There is one mechanic (titles) that is only used in Melee.

It can be played out of the box with 2 players without any problems. You just don't use the titles mechanic. There are some cards (3 plots and 1 character) that have effects which require you to have more than one opponent. You can use these cards just normally in a 2-player game. Their effects would not be active - they'd just be normal plot/character cards with normal stats but without special effects. That would not be a problem at all, they're perfectly legit cards. At least one of those plots has been used in competitive tournament Joust decks as late as 2011, just for the good stats.

There is one plot card (Condemned by the Realm) in the Targaryen deck that is a bit awkward in a 2-player game. You can still play it, it's just that its effect will hurt the Targ player himself. This is somewhat offset by the generally good stats of the card. You can learn to play around its negative effect (in fact it adds a bit of a strategic challenge) or you can sub it out with one of the plot cards from the decks you're not using.

The game is easily playable (and tons of fun, IMO) out of the box as a 2-player game.

 

 

Despite my status as a nattering nabob of negativity…I agree



#11 Amuk

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Posted 22 June 2012 - 03:26 AM

 

 

Pvthudson01 said:

 

Ok is JOUST a mode where you have to strip certain components out though?

 

can it be played 2 player right out box with the instructions? I noticed near the back of the book you do not use TITLES is that it?

 

 

The Titles are great for the theme because they set up a constantly shifting "politics" of support and opposition. The shifting alliances makes every turn different and adds an extra layer of machinations and tactical decision-making.

But, no, they're not used in Joust. At the most basic level, since they allow for the possibility that one player can't attack another, they'd be unworkable in Joust--I could just always go second and never let you attack me. Other Titles rules would also be clunky or unworkable in 2-player. So the rules exclude them from Joust altogether.

The hard-core AGOT community (at least as represented by these boards and other sites) mostly plays Joust, which is the "main" competitive format. But a lot of us also play plenty of Melee. I started out playing primarily Melee because my usual gaming group is four people (we're all BGG-ers, BTW) . But I mostly play Joust now; Melee is the "casual" format, as it were.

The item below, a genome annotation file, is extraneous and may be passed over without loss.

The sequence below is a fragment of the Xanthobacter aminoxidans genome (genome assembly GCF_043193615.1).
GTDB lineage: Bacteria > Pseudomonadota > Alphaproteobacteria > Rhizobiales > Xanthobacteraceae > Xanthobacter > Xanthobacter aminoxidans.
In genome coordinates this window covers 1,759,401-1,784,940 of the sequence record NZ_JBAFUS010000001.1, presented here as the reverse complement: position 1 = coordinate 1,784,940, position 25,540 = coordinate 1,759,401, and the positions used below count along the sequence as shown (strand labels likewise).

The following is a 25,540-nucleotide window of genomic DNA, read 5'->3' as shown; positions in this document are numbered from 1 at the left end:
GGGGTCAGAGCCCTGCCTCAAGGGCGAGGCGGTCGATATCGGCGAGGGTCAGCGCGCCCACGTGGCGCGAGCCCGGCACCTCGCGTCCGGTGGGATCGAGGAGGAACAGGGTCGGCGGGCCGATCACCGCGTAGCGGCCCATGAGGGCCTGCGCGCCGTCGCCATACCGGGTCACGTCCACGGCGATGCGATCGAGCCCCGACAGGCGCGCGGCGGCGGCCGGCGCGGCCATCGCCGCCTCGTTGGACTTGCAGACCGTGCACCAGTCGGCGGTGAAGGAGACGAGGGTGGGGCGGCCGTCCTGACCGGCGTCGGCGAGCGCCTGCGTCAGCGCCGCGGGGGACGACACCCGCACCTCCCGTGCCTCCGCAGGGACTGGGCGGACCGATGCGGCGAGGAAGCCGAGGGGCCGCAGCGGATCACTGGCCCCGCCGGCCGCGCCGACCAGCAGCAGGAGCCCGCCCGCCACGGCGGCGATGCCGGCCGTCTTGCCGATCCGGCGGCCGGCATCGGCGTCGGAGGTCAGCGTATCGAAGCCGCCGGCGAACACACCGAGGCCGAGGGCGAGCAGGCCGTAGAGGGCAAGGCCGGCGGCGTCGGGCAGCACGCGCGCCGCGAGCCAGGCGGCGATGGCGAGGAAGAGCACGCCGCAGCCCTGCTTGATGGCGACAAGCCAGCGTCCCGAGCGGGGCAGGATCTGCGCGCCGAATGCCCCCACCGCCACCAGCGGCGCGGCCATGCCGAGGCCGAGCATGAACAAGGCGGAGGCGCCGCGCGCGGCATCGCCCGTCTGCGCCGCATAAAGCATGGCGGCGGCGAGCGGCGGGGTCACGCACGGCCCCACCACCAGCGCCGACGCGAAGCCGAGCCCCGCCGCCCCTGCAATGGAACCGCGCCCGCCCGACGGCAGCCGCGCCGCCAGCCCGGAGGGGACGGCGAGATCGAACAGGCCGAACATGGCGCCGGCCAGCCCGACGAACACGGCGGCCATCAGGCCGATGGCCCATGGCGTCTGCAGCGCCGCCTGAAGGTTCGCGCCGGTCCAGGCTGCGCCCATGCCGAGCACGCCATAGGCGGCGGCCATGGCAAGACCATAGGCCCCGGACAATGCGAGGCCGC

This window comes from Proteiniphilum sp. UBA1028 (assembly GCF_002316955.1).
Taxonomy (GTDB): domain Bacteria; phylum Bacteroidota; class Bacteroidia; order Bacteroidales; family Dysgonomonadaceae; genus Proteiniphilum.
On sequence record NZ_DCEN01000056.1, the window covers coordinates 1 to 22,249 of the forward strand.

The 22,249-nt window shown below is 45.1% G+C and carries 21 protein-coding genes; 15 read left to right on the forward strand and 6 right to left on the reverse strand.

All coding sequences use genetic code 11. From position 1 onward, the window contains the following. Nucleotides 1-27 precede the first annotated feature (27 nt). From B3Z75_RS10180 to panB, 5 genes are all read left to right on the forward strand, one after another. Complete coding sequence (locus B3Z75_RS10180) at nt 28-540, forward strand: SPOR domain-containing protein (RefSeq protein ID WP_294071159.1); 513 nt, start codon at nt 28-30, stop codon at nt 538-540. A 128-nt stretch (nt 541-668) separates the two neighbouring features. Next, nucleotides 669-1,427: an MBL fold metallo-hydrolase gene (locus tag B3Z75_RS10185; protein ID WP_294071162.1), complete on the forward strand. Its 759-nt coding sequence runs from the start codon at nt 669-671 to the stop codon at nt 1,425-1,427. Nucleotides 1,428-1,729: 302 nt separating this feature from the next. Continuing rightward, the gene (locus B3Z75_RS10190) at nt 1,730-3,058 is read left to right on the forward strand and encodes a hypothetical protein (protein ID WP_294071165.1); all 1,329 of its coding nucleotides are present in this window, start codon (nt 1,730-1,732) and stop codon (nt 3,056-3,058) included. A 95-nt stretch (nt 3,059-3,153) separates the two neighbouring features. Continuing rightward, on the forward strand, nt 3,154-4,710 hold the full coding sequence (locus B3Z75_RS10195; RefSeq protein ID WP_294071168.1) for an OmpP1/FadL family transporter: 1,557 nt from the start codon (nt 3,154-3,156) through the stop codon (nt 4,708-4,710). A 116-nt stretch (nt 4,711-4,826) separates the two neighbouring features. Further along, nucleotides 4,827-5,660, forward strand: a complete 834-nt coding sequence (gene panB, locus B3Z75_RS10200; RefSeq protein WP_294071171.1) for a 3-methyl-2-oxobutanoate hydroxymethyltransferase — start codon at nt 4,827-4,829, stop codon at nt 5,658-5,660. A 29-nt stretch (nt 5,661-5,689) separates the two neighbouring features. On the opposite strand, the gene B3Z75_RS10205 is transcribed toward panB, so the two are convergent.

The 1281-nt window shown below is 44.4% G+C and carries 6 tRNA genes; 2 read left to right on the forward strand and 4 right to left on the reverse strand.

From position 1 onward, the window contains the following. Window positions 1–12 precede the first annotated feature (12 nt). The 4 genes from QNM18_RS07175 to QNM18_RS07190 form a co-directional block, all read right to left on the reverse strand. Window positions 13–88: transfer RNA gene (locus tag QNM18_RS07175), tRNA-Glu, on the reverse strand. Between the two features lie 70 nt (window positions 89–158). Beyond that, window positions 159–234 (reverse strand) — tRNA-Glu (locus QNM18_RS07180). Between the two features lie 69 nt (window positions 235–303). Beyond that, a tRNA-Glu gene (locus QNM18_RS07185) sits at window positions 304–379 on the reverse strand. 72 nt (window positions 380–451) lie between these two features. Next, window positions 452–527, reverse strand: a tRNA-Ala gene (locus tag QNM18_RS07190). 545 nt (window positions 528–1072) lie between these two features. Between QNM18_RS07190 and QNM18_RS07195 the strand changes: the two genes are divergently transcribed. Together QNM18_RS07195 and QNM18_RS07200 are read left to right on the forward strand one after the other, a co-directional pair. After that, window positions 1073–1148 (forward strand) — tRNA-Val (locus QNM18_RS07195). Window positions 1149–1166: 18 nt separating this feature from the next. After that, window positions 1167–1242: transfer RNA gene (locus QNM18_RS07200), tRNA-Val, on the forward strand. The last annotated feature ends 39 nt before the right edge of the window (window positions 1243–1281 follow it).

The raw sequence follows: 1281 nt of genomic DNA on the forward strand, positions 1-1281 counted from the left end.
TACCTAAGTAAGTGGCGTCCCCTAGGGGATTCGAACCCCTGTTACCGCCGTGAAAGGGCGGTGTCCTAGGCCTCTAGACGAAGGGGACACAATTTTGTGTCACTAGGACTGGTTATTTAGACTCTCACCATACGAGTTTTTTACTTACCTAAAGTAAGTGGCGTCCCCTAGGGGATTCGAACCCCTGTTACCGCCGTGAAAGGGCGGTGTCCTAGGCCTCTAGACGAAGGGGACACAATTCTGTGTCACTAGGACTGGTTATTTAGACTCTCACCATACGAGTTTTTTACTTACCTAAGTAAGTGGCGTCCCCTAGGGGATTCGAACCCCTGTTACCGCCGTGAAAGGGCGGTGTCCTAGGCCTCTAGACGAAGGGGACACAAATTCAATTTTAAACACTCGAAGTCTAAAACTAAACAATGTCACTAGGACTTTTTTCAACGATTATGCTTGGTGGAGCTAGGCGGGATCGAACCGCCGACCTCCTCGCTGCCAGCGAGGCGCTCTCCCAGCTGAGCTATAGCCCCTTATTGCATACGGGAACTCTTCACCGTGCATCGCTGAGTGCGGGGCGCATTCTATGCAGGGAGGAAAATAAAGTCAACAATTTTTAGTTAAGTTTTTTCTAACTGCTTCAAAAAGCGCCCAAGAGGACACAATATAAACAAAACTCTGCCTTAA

So, no, the game is most certainly not "crap" 2-player; it's fantastic. As with any CCG/LCG, one needs more than the "starter" set to really take the full measure of the game. I'd say the suggestions above that that doesn't sit well with the broader BGG community make sense.


Cordially,

Amuk

 

"Life is a tragedy for those who feel & a comedy for those who think." - Jean de la Bruyère


#12 Fieras

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Posted 22 June 2012 - 05:52 AM

Most people like joust better.

If you like being competitive and building the monster decks and playing seriously, joust (1v1) is for you.

If you feel like playing more casual in a format that is less competitive and more open for diplomacy rather than "who has the best deck" then you might like the multiplayer variant better.



#13 Maester_LUke

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Posted 23 June 2012 - 09:01 AM

Staton said:

 Joust is still the primary way to play AGoT so you don't have to strip anything out.

This statement is based solely on those "visible" to the online community.  I assume for this game to be as popular a product, there is a sizeable proportion who play the game out of the core set (and possibly the Martell & Greyjoy expansions) as an in-home boardgame, with little to no customization.  It's hard to paint the game with broad strokes when we aren't privy to sales & production figures.